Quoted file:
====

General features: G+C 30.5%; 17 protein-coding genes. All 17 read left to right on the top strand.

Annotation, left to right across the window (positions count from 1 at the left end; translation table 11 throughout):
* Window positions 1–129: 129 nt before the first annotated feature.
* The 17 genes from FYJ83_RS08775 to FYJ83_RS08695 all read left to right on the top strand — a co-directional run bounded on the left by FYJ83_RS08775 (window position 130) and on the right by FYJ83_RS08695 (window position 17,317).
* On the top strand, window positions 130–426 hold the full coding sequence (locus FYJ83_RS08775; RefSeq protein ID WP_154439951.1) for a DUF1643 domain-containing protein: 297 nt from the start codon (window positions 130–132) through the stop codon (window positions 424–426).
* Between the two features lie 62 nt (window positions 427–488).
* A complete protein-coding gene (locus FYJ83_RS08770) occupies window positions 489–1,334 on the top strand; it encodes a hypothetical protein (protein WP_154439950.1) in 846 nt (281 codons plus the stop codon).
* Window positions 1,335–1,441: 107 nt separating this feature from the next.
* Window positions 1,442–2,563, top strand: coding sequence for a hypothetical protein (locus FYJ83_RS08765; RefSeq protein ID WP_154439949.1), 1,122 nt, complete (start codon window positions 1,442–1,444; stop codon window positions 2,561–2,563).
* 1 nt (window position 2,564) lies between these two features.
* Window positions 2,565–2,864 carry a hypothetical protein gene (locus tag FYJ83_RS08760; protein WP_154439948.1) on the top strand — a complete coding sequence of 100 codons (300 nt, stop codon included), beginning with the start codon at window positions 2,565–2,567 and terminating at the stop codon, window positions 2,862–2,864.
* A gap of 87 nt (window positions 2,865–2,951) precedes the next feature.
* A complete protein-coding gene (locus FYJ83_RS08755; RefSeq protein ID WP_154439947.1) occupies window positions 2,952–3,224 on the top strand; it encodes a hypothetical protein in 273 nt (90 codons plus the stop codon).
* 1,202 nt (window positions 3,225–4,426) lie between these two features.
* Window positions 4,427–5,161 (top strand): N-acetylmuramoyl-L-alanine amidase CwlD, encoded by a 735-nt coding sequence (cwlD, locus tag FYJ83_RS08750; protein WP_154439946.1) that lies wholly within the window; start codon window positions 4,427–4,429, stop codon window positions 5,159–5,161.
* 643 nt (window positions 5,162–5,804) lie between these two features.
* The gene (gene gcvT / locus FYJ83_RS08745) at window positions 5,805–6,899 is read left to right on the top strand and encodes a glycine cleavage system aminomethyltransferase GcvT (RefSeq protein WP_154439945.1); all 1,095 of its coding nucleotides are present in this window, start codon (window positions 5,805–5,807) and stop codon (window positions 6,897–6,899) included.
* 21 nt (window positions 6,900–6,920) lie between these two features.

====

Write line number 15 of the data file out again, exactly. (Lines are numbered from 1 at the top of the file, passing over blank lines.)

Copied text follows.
* Window positions 4,427–5,161 (top strand): N-acetylmuramoyl-L-alanine amidase CwlD, encoded by a 735-nt coding sequence (cwlD, locus tag FYJ83_RS08750; protein WP_154439946.1) that lies wholly within the window; start codon window positions 4,427–4,429, stop codon window positions 5,159–5,161.